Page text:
“Important: We do not consider legitimately licensed or syndicated content to be ‘copied’ (see here for more on web syndication). Examples of syndicated content in the U.S. include news articles by AP or Reuters. The word ‘copied’ refers to the practice of ‘scraping’ content, or copying content from other non-affiliated websites without adding any original content or value to users (see here for more information on copied or scraped content). If all or most of the MC on the page is copied, think about the purpose of the page. Why does the page exist? What value does the page have for users? Why should users look at the page with copied content instead of the original source?”

What You Can Do to Improve Content

Deliver what you promise for each keyword query you target. If you want to rank for the term “Arabian Horses for Sale” your page ought to have pictures and descriptions of several Arabian horses. You’ll want other websites to have great reviews from customers about your previous transactions. You should be registered and a thriving member of Arabian horse registries. Don’t let your content get off topic, but do make it be so rich that users will want to return and will recommend it to others. Make sure you spell check your work and don’t stuff the content with too many keywords.

We recommend reading the raters’ guidelines to learn more about how to improve the content of your website. You’ll find additional insight about what it means to have high quality content. ~Jean

1 Comment

Filed under Algorithms, Branding, Business Strategy, Editors, Keywords, Reputation Management, SEO (Search Engine Optimization)

Keyword Research Ideas for Content Writers

Keyword research

When creating content, you want to be sure that you’re strategically using keywords that will enhance your search engine optimization (SEO) and help readers find your work. To give your writing a competitive advantage, it’s not enough to blindly write and hope that search engines will find your work. Rather, you must carefully think about the words you’re using. Even words with similarly meanings can have drastically different search engine results and so you want to be sure to pick the keywords that will serve you best.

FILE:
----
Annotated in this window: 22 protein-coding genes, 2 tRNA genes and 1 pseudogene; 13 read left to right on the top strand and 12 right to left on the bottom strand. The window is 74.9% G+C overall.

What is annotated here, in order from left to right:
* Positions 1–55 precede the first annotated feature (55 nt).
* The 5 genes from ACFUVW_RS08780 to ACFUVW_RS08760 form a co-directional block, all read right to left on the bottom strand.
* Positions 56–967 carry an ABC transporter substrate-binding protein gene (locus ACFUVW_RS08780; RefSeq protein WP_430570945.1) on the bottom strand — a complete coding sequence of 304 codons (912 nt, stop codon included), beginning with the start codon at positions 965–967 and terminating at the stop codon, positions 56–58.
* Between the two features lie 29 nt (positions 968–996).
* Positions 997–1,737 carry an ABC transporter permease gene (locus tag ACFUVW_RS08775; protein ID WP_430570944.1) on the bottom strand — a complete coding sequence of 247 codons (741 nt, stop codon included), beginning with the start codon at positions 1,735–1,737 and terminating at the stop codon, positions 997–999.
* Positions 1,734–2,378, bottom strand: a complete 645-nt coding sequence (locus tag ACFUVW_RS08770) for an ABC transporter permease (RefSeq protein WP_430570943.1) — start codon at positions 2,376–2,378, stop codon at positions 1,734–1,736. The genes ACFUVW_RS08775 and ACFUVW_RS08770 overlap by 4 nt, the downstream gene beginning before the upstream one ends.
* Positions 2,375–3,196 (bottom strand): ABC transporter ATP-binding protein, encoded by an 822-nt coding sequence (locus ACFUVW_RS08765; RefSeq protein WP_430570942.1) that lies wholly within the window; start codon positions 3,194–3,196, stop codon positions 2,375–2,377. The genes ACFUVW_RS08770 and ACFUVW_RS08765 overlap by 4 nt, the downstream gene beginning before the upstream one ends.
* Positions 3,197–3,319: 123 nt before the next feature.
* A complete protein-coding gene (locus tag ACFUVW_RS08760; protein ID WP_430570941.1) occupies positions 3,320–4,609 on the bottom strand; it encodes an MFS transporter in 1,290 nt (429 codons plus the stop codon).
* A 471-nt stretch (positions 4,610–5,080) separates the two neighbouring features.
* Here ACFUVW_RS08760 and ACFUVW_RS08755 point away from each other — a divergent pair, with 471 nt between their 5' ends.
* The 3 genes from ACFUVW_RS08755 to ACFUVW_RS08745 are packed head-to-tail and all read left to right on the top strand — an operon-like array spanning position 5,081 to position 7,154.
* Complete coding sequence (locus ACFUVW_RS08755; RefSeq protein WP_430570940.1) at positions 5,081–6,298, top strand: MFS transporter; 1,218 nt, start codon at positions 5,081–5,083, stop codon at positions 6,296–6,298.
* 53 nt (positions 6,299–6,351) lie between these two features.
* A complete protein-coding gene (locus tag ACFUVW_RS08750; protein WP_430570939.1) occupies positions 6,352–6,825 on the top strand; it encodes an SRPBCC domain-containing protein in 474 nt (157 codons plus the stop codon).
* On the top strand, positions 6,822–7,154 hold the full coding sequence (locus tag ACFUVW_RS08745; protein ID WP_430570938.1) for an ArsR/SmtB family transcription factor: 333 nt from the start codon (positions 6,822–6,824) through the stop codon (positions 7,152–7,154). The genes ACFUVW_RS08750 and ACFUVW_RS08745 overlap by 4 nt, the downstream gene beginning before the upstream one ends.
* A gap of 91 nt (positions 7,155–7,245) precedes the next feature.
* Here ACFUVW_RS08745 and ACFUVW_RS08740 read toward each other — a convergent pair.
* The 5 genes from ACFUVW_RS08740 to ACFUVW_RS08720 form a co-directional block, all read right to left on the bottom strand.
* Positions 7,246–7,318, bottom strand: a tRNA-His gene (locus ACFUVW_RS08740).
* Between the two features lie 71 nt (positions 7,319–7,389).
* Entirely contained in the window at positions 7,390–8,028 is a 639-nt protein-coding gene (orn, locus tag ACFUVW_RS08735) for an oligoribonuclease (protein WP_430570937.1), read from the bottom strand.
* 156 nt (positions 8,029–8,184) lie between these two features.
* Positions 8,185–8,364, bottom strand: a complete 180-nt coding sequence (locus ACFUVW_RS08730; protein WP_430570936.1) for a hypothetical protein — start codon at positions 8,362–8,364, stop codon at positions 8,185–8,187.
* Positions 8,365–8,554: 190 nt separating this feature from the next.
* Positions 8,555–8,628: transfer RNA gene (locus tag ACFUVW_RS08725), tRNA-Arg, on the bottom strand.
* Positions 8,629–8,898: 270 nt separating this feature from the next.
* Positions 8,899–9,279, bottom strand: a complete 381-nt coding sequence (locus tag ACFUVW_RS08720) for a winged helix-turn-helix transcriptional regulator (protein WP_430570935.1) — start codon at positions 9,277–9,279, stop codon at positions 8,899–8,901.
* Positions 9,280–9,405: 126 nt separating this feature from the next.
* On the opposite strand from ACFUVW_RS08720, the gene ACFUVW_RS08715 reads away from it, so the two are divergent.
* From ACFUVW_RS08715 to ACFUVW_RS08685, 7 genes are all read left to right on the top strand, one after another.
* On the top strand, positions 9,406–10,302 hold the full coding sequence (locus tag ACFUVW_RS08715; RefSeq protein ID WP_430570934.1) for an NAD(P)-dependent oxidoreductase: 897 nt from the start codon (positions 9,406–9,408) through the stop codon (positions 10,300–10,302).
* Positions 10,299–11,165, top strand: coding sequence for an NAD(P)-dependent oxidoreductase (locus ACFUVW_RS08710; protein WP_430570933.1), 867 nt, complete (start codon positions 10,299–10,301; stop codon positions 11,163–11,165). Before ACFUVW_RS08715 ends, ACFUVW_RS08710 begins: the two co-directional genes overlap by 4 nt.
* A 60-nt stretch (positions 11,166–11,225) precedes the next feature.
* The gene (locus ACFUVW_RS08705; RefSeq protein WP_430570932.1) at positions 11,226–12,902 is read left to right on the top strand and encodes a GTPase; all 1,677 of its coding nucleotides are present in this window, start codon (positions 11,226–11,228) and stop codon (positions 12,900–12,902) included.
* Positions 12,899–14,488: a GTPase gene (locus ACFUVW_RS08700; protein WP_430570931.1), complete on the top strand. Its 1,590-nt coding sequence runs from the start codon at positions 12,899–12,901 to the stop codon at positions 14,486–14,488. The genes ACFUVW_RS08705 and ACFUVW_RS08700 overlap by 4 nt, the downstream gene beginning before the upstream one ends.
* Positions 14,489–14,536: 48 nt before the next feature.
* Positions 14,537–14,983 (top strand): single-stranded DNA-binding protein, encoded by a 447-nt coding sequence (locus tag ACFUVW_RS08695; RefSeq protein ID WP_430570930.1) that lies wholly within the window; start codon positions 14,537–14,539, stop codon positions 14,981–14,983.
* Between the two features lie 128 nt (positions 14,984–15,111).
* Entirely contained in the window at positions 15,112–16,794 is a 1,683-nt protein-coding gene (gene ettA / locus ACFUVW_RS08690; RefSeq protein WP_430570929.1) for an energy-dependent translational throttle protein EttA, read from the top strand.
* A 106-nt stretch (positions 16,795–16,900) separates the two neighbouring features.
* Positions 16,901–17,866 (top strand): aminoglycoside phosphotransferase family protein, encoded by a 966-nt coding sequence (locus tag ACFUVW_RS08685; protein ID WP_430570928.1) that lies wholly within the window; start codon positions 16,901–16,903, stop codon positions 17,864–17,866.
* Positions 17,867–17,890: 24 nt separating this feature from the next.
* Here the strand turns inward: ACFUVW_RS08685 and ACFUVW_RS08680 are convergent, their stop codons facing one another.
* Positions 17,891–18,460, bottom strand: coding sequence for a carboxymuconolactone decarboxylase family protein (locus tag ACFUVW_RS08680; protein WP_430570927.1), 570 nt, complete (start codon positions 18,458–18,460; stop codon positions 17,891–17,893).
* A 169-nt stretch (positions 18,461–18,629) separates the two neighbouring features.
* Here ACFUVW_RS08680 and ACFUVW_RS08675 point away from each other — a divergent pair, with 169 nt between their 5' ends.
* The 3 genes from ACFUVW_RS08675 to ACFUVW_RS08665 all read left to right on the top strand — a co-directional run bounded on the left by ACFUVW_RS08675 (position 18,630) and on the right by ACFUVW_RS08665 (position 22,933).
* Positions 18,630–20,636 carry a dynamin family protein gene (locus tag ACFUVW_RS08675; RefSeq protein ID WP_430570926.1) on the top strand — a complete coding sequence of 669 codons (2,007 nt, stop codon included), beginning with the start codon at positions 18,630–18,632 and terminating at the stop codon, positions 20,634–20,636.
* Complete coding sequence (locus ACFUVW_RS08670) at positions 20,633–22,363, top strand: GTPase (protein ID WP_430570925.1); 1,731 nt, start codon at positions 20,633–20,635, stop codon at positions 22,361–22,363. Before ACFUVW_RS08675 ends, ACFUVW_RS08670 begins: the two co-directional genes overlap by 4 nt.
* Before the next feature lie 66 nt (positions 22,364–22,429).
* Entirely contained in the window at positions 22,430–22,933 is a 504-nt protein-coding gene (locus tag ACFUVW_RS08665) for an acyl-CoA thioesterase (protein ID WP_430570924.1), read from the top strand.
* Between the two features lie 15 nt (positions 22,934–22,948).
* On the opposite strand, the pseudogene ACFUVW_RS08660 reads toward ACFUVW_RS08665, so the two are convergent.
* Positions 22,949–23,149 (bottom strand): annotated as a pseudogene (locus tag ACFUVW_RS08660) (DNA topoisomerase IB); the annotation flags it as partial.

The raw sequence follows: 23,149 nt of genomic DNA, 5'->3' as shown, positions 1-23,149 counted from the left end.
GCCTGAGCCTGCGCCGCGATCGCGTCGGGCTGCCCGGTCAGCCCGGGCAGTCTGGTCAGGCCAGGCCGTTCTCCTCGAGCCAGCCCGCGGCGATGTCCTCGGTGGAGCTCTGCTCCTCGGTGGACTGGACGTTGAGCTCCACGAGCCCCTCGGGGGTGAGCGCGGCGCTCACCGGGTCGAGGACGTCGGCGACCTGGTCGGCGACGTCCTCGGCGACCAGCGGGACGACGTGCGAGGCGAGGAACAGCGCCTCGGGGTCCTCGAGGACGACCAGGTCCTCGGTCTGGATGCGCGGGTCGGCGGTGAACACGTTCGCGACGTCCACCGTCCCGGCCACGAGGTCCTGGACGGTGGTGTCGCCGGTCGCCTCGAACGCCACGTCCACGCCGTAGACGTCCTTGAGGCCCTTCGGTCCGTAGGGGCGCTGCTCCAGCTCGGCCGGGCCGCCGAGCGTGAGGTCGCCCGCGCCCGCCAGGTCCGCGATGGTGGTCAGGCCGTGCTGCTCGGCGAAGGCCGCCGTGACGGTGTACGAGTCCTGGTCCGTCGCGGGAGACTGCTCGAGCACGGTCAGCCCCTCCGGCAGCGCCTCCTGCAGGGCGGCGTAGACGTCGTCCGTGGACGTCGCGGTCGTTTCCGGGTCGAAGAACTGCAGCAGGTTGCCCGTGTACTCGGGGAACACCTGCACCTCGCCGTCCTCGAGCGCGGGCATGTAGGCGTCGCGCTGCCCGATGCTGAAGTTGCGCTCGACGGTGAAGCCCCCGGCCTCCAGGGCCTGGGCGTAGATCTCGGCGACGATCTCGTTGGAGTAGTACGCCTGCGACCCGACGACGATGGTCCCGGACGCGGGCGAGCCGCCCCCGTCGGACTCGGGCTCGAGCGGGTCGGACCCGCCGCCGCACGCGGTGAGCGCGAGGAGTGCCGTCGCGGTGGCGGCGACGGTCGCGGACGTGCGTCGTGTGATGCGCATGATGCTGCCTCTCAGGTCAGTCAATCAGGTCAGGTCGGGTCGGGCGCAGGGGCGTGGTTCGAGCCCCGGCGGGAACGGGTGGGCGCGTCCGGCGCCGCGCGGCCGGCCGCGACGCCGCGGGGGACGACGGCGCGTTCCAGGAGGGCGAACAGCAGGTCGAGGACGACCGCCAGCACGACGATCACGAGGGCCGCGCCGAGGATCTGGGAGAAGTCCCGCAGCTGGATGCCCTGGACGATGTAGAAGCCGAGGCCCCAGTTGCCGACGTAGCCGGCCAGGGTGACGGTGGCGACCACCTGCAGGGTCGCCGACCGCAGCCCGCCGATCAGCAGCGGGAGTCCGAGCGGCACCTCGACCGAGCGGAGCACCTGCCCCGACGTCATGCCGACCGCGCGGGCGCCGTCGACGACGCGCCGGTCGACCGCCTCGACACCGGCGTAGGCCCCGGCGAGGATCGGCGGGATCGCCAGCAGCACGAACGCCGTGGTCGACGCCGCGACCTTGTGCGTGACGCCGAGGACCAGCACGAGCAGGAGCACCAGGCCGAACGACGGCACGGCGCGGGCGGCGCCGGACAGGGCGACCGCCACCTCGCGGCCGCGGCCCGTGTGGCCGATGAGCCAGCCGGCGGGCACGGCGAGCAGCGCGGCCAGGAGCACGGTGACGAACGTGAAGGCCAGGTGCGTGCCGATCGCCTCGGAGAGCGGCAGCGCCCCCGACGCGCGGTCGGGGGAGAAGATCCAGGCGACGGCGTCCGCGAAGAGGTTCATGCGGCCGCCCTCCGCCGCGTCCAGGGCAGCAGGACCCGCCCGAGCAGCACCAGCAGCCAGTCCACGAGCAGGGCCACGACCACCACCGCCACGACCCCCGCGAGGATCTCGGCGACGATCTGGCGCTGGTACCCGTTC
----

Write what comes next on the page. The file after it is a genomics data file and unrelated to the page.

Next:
Before you even begin writing, there are some key steps you should take to identify the most relevant and powerful keywords to include in your content. Here are five pieces of advice that will help to point you in the right direction for researching effective and meaningful keywords.

Think like your audience

Try and place yourself in the mindset of the audience you’re trying to reach. What are these people likely searching for? What terms or words are they most likely to use in their searches? For some audiences, these might be very technical and professional terms, for others the keywords might be more common and casual. Even before you research your keywords, research your audience and the terms they most commonly use.

Choose a popular niche

The terms “popular” and “niche” may seem to contradict each other, especially when it comes to keywords. Should you pick popular and frequently searched terms and risk competing with millions of other writers or should you pick a smaller niche where you have a better chance of making an impact? The answer is you need a balance of both. Research keywords that are popular and research keywords that are unique. Then develop a short list that includes some from both. This balance will help give your content strengths in both areas and increase your SEO.